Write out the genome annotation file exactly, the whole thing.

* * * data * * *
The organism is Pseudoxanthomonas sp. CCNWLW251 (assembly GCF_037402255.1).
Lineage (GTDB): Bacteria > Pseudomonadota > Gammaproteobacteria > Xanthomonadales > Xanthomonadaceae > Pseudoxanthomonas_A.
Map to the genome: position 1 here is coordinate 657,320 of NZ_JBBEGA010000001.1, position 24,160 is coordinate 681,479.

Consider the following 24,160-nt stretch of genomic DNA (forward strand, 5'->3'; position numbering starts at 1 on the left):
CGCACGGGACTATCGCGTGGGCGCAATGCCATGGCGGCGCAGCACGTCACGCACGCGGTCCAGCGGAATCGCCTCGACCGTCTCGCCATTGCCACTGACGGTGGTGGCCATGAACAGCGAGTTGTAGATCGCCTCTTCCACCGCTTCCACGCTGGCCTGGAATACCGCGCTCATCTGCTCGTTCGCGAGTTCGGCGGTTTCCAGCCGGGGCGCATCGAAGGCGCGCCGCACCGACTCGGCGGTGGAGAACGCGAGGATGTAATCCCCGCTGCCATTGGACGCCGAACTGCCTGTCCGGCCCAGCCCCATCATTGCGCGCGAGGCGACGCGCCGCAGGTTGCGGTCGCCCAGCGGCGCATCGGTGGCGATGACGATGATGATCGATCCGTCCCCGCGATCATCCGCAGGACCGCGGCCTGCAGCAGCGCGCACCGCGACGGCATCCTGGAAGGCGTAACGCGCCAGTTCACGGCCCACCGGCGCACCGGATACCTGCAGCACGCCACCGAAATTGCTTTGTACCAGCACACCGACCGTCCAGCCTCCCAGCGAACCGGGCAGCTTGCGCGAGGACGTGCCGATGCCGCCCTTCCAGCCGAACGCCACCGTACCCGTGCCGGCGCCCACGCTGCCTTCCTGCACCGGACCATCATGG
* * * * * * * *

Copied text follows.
The organism is Pseudoxanthomonas sp. CCNWLW251 (assembly GCF_037402255.1).
Lineage (GTDB): Bacteria > Pseudomonadota > Gammaproteobacteria > Xanthomonadales > Xanthomonadaceae > Pseudoxanthomonas_A.
Map to the genome: position 1 here is coordinate 657,320 of NZ_JBBEGA010000001.1, position 24,160 is coordinate 681,479.

Consider the following 24,160-nt stretch of genomic DNA (forward strand, 5'->3'; position numbering starts at 1 on the left):
CGCACGGGACTATCGCGTGGGCGCAATGCCATGGCGGCGCAGCACGTCACGCACGCGGTCCAGCGGAATCGCCTCGACCGTCTCGCCATTGCCACTGACGGTGGTGGCCATGAACAGCGAGTTGTAGATCGCCTCTTCCACCGCTTCCACGCTGGCCTGGAATACCGCGCTCATCTGCTCGTTCGCGAGTTCGGCGGTTTCCAGCCGGGGCGCATCGAAGGCGCGCCGCACCGACTCGGCGGTGGAGAACGCGAGGATGTAATCCCCGCTGCCATTGGACGCCGAACTGCCTGTCCGGCCCAGCCCCATCATTGCGCGCGAGGCGACGCGCCGCAGGTTGCGGTCGCCCAGCGGCGCATCGGTGGCGATGACGATGATGATCGATCCGTCCCCGCGATCATCCGCAGGACCGCGGCCTGCAGCAGCGCGCACCGCGACGGCATCCTGGAAGGCGTAACGCGCCAGTTCACGGCCCACCGGCGCACCGGATACCTGCAGCACGCCACCGAAATTGCTTTGTACCAGCACACCGACCGTCCAGCCTCCCAGCGAACCGGGCAGCTTGCGCGAGGACGTGCCGATGCCGCCCTTCCAGCCGAACGCCACCGTACCCGTGCCGGCGCCCACGCTGCCTTCCTGCACCGGACCATCATGG